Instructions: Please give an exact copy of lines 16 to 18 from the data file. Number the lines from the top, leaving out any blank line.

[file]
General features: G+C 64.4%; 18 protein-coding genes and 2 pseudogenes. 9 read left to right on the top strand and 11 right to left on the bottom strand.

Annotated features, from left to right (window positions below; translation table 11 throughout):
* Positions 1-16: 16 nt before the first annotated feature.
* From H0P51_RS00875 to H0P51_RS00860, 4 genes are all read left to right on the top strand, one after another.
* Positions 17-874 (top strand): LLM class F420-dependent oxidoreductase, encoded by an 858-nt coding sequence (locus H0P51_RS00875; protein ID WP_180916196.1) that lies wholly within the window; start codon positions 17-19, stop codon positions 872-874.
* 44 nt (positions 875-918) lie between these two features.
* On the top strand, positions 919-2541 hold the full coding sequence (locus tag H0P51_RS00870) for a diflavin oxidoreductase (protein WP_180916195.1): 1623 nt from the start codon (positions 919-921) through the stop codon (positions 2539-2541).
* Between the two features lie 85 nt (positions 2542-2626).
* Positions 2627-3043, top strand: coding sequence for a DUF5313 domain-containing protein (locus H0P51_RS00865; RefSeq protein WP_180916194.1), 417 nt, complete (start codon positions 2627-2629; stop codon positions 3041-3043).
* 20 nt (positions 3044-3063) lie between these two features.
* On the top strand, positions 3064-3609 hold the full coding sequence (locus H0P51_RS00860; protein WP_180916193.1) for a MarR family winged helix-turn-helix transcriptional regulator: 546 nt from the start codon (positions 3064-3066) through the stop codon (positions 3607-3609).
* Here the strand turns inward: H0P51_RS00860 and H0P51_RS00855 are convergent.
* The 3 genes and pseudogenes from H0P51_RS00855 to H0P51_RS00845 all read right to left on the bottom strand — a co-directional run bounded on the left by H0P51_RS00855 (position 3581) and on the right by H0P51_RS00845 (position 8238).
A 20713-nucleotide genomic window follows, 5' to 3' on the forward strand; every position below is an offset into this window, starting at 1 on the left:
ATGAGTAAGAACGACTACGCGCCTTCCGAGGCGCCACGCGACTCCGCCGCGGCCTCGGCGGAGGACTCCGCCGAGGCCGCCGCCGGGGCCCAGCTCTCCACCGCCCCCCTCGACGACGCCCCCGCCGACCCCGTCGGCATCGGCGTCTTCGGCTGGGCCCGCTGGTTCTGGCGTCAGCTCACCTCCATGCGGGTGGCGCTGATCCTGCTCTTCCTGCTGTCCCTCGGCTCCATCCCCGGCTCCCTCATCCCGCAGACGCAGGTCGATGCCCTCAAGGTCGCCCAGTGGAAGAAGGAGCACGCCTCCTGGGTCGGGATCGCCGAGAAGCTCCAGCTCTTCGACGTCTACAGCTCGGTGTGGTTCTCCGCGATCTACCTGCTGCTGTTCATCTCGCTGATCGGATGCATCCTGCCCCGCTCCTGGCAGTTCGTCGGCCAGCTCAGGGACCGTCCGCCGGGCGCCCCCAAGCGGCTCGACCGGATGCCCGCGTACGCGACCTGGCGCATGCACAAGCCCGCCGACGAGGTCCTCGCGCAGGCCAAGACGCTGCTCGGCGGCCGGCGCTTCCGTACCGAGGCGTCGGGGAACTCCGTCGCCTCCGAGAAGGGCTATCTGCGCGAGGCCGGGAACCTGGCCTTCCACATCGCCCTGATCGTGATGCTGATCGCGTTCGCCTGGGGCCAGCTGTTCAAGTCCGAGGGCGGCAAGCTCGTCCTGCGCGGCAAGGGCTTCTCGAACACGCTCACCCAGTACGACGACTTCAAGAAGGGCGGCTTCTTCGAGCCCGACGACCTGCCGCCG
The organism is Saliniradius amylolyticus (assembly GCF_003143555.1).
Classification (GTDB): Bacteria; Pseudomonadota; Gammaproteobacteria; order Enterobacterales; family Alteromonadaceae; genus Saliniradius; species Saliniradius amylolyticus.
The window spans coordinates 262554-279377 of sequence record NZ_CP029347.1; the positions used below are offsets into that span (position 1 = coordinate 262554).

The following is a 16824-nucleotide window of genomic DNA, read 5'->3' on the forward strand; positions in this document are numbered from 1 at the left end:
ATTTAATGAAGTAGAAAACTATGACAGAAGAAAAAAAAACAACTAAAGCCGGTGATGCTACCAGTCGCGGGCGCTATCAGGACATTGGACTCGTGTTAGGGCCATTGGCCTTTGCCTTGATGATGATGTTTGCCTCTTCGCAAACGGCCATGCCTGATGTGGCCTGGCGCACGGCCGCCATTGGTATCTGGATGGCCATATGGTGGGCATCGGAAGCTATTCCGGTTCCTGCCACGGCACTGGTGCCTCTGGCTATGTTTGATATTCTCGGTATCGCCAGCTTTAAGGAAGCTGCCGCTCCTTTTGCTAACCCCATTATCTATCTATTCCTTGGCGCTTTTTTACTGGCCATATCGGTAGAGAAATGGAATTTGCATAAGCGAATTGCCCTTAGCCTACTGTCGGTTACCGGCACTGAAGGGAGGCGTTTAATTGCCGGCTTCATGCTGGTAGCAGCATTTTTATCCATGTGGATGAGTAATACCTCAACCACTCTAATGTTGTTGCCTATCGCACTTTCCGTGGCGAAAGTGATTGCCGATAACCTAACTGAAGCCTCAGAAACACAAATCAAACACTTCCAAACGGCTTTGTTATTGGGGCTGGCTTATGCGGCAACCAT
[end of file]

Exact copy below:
The organism is Saliniradius amylolyticus (assembly GCF_003143555.1).
Classification (GTDB): Bacteria; Pseudomonadota; Gammaproteobacteria; order Enterobacterales; family Alteromonadaceae; genus Saliniradius; species Saliniradius amylolyticus.
The window spans coordinates 262554-279377 of sequence record NZ_CP029347.1; the positions used below are offsets into that span (position 1 = coordinate 262554).